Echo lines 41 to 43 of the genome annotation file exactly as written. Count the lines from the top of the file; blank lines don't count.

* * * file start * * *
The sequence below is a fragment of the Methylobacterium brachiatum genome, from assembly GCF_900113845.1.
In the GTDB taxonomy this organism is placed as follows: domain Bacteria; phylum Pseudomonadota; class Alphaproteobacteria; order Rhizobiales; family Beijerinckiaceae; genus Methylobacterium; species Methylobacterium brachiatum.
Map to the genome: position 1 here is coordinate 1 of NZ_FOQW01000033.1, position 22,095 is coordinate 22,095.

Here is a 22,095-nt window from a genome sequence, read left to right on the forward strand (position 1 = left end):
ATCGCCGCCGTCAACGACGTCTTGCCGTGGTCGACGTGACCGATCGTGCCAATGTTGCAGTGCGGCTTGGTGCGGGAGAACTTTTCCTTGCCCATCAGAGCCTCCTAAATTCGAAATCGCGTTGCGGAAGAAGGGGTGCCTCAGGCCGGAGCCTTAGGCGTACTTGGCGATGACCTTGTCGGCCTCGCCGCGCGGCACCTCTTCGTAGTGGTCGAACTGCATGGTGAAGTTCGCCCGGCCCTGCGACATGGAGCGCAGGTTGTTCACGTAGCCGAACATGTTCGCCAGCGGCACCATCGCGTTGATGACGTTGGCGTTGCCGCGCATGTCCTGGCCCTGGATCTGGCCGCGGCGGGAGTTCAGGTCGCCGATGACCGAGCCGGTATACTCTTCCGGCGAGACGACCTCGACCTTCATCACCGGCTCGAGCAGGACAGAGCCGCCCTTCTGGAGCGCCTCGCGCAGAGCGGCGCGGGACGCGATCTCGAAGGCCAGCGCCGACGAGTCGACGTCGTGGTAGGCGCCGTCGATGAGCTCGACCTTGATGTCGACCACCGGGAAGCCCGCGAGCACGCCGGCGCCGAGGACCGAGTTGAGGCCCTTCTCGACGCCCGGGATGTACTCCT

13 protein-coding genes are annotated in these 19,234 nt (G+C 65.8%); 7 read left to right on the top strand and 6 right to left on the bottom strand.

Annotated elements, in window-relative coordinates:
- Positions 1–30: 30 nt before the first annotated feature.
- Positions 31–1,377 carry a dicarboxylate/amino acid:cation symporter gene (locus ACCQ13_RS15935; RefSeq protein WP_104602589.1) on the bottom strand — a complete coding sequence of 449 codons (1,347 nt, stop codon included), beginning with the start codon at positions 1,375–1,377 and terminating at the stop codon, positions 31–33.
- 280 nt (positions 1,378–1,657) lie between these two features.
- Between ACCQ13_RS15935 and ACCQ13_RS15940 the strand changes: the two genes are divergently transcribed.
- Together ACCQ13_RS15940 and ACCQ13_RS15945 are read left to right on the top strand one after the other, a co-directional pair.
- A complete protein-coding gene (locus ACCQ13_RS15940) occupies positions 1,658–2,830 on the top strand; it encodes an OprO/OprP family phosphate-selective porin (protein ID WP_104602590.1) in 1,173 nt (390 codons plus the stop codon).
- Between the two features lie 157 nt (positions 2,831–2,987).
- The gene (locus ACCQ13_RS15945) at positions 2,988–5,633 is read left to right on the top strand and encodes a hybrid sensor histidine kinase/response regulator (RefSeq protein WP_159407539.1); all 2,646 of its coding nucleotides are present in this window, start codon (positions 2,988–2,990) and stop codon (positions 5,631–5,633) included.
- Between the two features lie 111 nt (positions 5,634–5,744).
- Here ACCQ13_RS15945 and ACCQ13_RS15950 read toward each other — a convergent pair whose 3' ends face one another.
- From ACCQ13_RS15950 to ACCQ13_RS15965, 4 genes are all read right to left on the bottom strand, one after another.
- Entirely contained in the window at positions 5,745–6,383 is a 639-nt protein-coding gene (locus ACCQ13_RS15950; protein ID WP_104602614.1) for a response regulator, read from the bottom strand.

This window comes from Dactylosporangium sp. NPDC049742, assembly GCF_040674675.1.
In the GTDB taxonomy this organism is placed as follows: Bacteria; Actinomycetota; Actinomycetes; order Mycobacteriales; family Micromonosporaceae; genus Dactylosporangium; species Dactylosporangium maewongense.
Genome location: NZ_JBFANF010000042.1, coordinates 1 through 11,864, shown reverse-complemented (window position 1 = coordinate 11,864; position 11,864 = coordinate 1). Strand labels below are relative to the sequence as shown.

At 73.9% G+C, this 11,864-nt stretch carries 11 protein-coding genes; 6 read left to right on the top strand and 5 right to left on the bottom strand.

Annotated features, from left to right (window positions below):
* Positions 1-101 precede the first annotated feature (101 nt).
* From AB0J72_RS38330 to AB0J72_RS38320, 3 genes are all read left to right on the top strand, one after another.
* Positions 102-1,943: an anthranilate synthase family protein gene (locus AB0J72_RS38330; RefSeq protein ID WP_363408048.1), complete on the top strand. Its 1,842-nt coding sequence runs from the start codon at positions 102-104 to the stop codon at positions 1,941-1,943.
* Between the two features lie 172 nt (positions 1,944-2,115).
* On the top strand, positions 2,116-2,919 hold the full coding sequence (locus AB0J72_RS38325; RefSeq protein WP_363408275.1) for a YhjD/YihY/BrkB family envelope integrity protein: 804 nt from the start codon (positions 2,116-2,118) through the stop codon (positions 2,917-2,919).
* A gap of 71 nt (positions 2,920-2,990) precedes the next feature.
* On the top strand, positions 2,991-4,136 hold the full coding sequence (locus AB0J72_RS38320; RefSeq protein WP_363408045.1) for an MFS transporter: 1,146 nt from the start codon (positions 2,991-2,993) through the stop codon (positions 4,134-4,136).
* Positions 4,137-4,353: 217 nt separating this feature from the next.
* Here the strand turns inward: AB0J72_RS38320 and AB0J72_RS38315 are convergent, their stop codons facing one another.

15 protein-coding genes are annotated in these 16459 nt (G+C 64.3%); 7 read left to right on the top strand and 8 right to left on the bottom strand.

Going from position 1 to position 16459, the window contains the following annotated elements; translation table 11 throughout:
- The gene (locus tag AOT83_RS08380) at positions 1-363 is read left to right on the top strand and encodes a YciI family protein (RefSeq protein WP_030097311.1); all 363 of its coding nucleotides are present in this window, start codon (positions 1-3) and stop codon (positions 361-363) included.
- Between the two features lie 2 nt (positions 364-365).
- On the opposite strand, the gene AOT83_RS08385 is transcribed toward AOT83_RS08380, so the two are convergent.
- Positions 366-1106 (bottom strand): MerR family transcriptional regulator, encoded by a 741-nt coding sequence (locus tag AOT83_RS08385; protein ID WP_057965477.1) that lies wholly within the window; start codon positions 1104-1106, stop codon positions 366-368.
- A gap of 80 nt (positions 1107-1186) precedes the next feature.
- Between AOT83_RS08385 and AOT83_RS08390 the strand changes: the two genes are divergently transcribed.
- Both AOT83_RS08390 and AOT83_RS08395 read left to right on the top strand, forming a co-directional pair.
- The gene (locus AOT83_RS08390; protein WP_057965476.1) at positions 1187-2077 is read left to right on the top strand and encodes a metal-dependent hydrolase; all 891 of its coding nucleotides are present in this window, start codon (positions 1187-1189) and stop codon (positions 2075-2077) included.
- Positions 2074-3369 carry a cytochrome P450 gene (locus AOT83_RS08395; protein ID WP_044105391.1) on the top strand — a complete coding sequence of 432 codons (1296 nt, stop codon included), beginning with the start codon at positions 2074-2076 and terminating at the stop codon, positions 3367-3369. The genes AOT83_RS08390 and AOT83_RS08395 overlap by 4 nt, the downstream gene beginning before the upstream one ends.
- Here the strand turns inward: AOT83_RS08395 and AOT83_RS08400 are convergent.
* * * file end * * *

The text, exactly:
- Between AOT83_RS08385 and AOT83_RS08390 the strand changes: the two genes are divergently transcribed.
- Both AOT83_RS08390 and AOT83_RS08395 read left to right on the top strand, forming a co-directional pair.
- The gene (locus AOT83_RS08390; protein WP_057965476.1) at positions 1187-2077 is read left to right on the top strand and encodes a metal-dependent hydrolase; all 891 of its coding nucleotides are present in this window, start codon (positions 1187-1189) and stop codon (positions 2075-2077) included.